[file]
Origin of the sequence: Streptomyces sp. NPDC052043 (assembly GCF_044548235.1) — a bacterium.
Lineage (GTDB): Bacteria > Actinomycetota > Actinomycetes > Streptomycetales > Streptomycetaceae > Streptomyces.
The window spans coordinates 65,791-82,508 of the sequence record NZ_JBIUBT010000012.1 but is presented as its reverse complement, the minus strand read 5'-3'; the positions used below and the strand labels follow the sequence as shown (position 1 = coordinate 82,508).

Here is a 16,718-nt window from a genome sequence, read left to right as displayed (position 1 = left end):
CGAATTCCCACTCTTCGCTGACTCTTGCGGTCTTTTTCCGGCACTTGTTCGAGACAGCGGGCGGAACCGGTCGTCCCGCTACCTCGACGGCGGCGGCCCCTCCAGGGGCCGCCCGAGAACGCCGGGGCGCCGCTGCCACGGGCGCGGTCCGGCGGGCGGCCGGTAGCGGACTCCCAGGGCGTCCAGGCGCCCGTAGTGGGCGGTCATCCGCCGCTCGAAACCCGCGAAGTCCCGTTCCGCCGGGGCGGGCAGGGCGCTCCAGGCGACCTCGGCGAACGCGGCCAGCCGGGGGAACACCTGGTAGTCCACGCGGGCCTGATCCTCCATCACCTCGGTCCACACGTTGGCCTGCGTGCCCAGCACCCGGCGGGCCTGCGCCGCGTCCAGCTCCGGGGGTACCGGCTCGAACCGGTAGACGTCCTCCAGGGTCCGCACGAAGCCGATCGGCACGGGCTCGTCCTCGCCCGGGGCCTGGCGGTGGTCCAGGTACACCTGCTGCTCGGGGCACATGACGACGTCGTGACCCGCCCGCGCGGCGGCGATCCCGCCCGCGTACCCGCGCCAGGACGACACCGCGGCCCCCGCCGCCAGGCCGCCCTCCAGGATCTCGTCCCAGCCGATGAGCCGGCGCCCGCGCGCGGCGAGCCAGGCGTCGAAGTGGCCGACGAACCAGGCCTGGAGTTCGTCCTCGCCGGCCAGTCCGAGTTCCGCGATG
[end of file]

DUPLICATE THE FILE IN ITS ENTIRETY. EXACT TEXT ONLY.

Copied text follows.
Origin of the sequence: Streptomyces sp. NPDC052043 (assembly GCF_044548235.1) — a bacterium.
Lineage (GTDB): Bacteria > Actinomycetota > Actinomycetes > Streptomycetales > Streptomycetaceae > Streptomyces.
The window spans coordinates 65,791-82,508 of the sequence record NZ_JBIUBT010000012.1 but is presented as its reverse complement, the minus strand read 5'-3'; the positions used below and the strand labels follow the sequence as shown (position 1 = coordinate 82,508).

Here is a 16,718-nt window from a genome sequence, read left to right as displayed (position 1 = left end):
CGAATTCCCACTCTTCGCTGACTCTTGCGGTCTTTTTCCGGCACTTGTTCGAGACAGCGGGCGGAACCGGTCGTCCCGCTACCTCGACGGCGGCGGCCCCTCCAGGGGCCGCCCGAGAACGCCGGGGCGCCGCTGCCACGGGCGCGGTCCGGCGGGCGGCCGGTAGCGGACTCCCAGGGCGTCCAGGCGCCCGTAGTGGGCGGTCATCCGCCGCTCGAAACCCGCGAAGTCCCGTTCCGCCGGGGCGGGCAGGGCGCTCCAGGCGACCTCGGCGAACGCGGCCAGCCGGGGGAACACCTGGTAGTCCACGCGGGCCTGATCCTCCATCACCTCGGTCCACACGTTGGCCTGCGTGCCCAGCACCCGGCGGGCCTGCGCCGCGTCCAGCTCCGGGGGTACCGGCTCGAACCGGTAGACGTCCTCCAGGGTCCGCACGAAGCCGATCGGCACGGGCTCGTCCTCGCCCGGGGCCTGGCGGTGGTCCAGGTACACCTGCTGCTCGGGGCACATGACGACGTCGTGACCCGCCCGCGCGGCGGCGATCCCGCCCGCGTACCCGCGCCAGGACGACACCGCGGCCCCCGCCGCCAGGCCGCCCTCCAGGATCTCGTCCCAGCCGATGAGCCGGCGCCCGCGCGCGGCGAGCCAGGCGTCGAAGTGGCCGACGAACCAGGCCTGGAGTTCGTCCTCGCCGGCCAGTCCGAGTTCCGCGATG